US President Barack Obama meets with President-elect Donald Trump in the Oval Office (AP Photo/Pablo Martinez Monsivais)
US President Barack Obama meets with President-elect Donald Trump in the Oval Office (AP Photo/Pablo Martinez Monsivais)

You will have heard and read that it is time to move on.

US president-elect Donald Trump spent months verbally abusing women, immigrants, journalists, “globalists,” and many of his fellow Republicans. He now says that it is time for everyone to come together. Republicans preserved their majorities in the House of Representatives and the Senate, heralding legislative harmony for the first time since President Barack Obama led a Democratic landslide in 2008. Stock markets rose.

Obama, who said repeatedly that Trump was “unfit” for the White House, has promised to graciously hand over the keys. Former secretary of state Hillary Clinton, the failed Democratic nominee, asked her supporters to be open-minded about a man who days earlier was basking in chants of “Lock her up!” Canadian Prime Minister Justin Trudeau, a feminist, said he is off to a "strong beginning" with Trump, a misogynist.

So, sunny days ahead for the world’s greatest democracy? I doubt it.  

Recent American elections follow a similar pattern. Divisive campaigns beget a boomlet of stories about American emigration to Canada, but also moments of calm, when the nation’s leaders promise to heal wounds and to work together. Quite often, one of the two parties has been roughed up by the voters, sapping it of its obstructionist resolve. Blood feuds are set aside to pass a few pieces of bipartisan legislation. Optimistic pundits start writing about how Democratic and Republican leaders finally have figured out that future electoral success lies in disciplining the zealots on their parties’ fringes.

But the serenity never lasts. There is little reason to think this time will be any different.

The stock-market rally is easy to explain. Thinly traded futures tanked as it became clear Trump would win. That is because almost no one thought such a thing was possible. But when markets actually opened on Nov. 9, equities surged because Trump likely will be good for the economy in the short term. He may eventually undo the North American Free Trade Agreement and he may start a trade war with China. But before he does any of that, he and the Republican leadership in Congress will use their majority to cut taxes. (“We are going to lower taxes, as you know,” Trump said in Washington Nov. 10 after a meeting with House Speaker Paul Ryan, according to Reuters.) Trump also wants to spend hundreds of billions of dollars on infrastructure, an idea that will trouble Republicans who worry about the debt, but for which the future president likely could pull Democratic support. (Clinton also promised infrastructure spending.) It is even possible that Trump and Ryan could convince their Democratic rivals to get behind a broader overhaul of the tax code, as long as the reforms included the end to some of the more egregious benefits exploited by big corporations and hedge-fund managers. Bottom line: the US economy is going to get a shot of fiscal stimulus in 2017.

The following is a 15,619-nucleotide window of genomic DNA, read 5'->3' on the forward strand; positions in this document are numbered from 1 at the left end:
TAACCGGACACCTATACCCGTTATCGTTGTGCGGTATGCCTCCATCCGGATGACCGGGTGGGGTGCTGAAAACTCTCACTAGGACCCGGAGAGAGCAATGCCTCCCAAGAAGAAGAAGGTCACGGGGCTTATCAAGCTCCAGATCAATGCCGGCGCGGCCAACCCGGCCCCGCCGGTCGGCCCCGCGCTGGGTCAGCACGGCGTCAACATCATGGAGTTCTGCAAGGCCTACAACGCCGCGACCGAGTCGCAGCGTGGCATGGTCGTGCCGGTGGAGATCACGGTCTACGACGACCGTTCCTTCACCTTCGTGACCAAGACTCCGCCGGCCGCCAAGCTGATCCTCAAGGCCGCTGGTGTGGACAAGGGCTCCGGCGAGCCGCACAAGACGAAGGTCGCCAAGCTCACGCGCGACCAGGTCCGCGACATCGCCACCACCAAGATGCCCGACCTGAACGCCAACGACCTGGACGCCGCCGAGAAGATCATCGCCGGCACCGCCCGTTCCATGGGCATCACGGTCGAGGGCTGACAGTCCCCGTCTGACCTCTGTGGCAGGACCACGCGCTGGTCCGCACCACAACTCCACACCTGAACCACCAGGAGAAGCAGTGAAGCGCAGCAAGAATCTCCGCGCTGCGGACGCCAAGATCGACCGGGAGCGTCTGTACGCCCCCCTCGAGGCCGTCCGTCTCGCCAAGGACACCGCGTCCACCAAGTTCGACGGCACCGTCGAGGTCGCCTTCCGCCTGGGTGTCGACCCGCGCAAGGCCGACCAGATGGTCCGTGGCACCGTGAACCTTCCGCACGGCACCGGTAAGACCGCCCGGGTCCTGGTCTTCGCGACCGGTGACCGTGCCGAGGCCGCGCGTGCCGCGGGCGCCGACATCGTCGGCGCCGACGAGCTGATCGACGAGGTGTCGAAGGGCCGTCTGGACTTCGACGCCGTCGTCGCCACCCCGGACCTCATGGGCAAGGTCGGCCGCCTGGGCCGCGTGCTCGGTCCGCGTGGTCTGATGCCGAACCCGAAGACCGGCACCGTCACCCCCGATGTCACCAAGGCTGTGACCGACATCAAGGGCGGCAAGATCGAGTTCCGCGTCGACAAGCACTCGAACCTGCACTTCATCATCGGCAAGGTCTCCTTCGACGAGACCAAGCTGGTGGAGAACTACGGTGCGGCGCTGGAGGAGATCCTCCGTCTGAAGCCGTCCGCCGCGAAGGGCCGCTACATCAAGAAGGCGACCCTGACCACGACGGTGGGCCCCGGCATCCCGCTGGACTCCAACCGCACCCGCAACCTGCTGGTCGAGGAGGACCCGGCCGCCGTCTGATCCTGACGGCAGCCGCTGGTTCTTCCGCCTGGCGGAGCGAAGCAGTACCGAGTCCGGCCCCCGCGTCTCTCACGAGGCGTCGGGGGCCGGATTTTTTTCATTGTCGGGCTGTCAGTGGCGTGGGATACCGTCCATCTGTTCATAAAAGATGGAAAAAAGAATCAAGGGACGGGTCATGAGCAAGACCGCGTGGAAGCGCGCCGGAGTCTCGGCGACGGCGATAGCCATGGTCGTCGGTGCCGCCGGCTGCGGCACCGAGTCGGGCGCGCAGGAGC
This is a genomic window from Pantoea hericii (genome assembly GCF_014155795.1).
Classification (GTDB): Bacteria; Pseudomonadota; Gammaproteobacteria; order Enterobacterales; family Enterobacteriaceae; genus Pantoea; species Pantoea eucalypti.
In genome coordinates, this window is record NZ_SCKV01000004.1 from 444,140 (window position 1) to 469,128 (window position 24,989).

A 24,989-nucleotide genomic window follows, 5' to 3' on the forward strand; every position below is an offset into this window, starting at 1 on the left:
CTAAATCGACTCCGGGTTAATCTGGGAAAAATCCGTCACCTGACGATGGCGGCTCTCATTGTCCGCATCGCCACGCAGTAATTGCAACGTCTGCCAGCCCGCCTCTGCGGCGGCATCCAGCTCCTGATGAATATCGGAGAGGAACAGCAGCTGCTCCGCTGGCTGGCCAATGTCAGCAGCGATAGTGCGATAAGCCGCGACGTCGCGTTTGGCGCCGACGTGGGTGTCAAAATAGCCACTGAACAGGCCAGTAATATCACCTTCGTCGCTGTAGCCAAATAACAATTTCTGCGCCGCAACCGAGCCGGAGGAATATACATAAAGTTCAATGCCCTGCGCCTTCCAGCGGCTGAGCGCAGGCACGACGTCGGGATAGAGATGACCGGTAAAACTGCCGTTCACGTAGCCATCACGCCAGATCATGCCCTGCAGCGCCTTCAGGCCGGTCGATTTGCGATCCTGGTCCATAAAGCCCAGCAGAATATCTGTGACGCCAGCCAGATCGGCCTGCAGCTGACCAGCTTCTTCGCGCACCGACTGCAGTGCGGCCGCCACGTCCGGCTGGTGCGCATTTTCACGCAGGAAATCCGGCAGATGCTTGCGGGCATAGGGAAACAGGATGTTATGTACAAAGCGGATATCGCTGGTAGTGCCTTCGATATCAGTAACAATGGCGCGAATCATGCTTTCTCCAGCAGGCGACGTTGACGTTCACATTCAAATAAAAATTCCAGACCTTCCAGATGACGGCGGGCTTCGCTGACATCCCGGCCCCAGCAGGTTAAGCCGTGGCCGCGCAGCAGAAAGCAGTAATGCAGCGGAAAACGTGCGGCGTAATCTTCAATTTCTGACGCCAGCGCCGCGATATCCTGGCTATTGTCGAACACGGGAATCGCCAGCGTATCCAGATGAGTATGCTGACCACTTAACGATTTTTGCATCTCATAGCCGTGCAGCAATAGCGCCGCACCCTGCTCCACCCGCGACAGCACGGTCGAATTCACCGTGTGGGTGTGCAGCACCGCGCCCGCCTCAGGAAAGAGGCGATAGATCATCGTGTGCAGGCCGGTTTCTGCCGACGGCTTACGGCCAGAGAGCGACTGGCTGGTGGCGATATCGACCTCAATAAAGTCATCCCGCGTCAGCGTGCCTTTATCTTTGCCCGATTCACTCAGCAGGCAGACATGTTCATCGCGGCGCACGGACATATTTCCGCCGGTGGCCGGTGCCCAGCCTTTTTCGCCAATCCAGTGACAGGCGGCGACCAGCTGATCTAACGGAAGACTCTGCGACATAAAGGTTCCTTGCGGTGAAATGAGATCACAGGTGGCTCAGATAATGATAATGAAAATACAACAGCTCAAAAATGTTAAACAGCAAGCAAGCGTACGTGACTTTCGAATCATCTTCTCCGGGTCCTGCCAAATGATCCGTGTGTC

That likely will be where bipartisanship ends. After tax cuts and infrastructure, the most prominent items on the Trump agenda are deporting millions of undocumented immigrants, repealing Obama’s signature healthcare overhaul, and gutting the Dodd-Frank financial regulations. Those are the foundation stones of Obama’s legacy. There will be no room for compromise there.

It would be a mistake to underestimate the Democratic Party. It is wounded. Its leaders thought they were going to retain the presidency and reclaim the Senate. But there is little reason to expect the Democratic minority to rollover. Think back to 2012. After Obama dispatched Mitt Romney, Republicans did some soul searching. They said they erred in letting the Tea Party wing of the party drive the agenda. They said they would work with the other side to show Republicans were more than a party of `No.’ But that spirit of bipartisanship faded quickly, and once Republicans triumphed in midterm elections in 2014, it disappeared completely.

Similarly, if there exists an impulse to cooperate with Trump within the Democratic ranks, it won’t last long. The party’s weakness lies in the electoral college and the distribution of congressional districts. In terms of popular support, it is at least as strong as the Republican Party: Clinton won 60.1 million votes to Trump’s 59.8 million. In the two days that followed Trump’s victory, thousands of people in a dozen cities took to the streets in protest. The spontaneous display of defiance won’t go unnoticed by Democratic leaders. "We will fight back against attacks on Latinos, African Americans, women, Muslims, immigrants, disabled Americans - on anyone," Elizabeth Warren, the Democratic senator from Massachusetts, said on Nov. 10. "Whether Donald Trump sits in a glass tower or sits in the White House, we will not give an inch on this, not now, not ever."

Warren is one of the most popular Democratic figures in the country. And unlike Clinton and Obama, she will still be involved in public life the day after Trump’s inauguration on Jan. 20, 2017. American politics as we’ve come to do it will resume soon thereafter.


The opinions expressed in this article/multimedia are those of the author(s) and do not necessarily reflect the views of CIGI or its Board of Directors.
  • Kevin Carmichael is a senior fellow at CIGI and the national business columnist at the Financial Post.